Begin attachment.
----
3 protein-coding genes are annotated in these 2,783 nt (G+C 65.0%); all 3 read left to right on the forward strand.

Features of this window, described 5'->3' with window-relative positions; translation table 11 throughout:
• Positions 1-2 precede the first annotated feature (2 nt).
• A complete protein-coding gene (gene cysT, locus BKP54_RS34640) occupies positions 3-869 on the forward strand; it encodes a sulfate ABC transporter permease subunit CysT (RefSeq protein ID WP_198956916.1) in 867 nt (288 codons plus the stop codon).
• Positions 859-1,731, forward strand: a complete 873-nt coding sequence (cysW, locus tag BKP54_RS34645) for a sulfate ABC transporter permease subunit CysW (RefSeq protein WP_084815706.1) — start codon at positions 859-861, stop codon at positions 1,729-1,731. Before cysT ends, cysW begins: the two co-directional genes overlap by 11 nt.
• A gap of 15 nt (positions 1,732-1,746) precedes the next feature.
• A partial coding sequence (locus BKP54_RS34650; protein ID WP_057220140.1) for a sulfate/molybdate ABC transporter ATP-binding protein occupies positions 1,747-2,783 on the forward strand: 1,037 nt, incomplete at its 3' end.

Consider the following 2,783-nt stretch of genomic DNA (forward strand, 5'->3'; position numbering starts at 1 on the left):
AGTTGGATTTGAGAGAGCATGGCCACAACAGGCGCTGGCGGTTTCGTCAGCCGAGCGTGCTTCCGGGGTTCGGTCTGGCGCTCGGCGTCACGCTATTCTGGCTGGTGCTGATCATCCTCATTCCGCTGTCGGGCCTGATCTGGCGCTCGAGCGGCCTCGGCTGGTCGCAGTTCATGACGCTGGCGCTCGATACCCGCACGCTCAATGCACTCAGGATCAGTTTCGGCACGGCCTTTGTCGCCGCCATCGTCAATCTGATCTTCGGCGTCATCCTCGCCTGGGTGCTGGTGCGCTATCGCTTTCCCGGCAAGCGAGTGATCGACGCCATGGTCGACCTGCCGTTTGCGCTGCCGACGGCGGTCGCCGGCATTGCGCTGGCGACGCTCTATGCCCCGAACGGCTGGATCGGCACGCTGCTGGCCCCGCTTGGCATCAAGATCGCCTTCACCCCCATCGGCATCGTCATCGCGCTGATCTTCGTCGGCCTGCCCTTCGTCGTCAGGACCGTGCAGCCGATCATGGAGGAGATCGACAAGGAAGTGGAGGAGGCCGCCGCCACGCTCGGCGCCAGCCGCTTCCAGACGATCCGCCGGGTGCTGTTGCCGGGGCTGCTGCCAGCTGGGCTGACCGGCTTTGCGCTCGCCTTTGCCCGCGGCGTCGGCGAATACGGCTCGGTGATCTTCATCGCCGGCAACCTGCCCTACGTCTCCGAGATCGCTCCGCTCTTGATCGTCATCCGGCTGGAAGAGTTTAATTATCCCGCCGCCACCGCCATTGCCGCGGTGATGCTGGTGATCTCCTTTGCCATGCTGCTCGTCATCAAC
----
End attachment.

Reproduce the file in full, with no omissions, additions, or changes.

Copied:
3 protein-coding genes are annotated in these 2,783 nt (G+C 65.0%); all 3 read left to right on the forward strand.

Features of this window, described 5'->3' with window-relative positions; translation table 11 throughout:
• Positions 1-2 precede the first annotated feature (2 nt).
• A complete protein-coding gene (gene cysT, locus BKP54_RS34640) occupies positions 3-869 on the forward strand; it encodes a sulfate ABC transporter permease subunit CysT (RefSeq protein ID WP_198956916.1) in 867 nt (288 codons plus the stop codon).
• Positions 859-1,731, forward strand: a complete 873-nt coding sequence (cysW, locus tag BKP54_RS34645) for a sulfate ABC transporter permease subunit CysW (RefSeq protein WP_084815706.1) — start codon at positions 859-861, stop codon at positions 1,729-1,731. Before cysT ends, cysW begins: the two co-directional genes overlap by 11 nt.
• A gap of 15 nt (positions 1,732-1,746) precedes the next feature.
• A partial coding sequence (locus BKP54_RS34650; protein ID WP_057220140.1) for a sulfate/molybdate ABC transporter ATP-binding protein occupies positions 1,747-2,783 on the forward strand: 1,037 nt, incomplete at its 3' end.

Consider the following 2,783-nt stretch of genomic DNA (forward strand, 5'->3'; position numbering starts at 1 on the left):
AGTTGGATTTGAGAGAGCATGGCCACAACAGGCGCTGGCGGTTTCGTCAGCCGAGCGTGCTTCCGGGGTTCGGTCTGGCGCTCGGCGTCACGCTATTCTGGCTGGTGCTGATCATCCTCATTCCGCTGTCGGGCCTGATCTGGCGCTCGAGCGGCCTCGGCTGGTCGCAGTTCATGACGCTGGCGCTCGATACCCGCACGCTCAATGCACTCAGGATCAGTTTCGGCACGGCCTTTGTCGCCGCCATCGTCAATCTGATCTTCGGCGTCATCCTCGCCTGGGTGCTGGTGCGCTATCGCTTTCCCGGCAAGCGAGTGATCGACGCCATGGTCGACCTGCCGTTTGCGCTGCCGACGGCGGTCGCCGGCATTGCGCTGGCGACGCTCTATGCCCCGAACGGCTGGATCGGCACGCTGCTGGCCCCGCTTGGCATCAAGATCGCCTTCACCCCCATCGGCATCGTCATCGCGCTGATCTTCGTCGGCCTGCCCTTCGTCGTCAGGACCGTGCAGCCGATCATGGAGGAGATCGACAAGGAAGTGGAGGAGGCCGCCGCCACGCTCGGCGCCAGCCGCTTCCAGACGATCCGCCGGGTGCTGTTGCCGGGGCTGCTGCCAGCTGGGCTGACCGGCTTTGCGCTCGCCTTTGCCCGCGGCGTCGGCGAATACGGCTCGGTGATCTTCATCGCCGGCAACCTGCCCTACGTCTCCGAGATCGCTCCGCTCTTGATCGTCATCCGGCTGGAAGAGTTTAATTATCCCGCCGCCACCGCCATTGCCGCGGTGATGCTGGTGATCTCCTTTGCCATGCTGCTCGTCATCAAC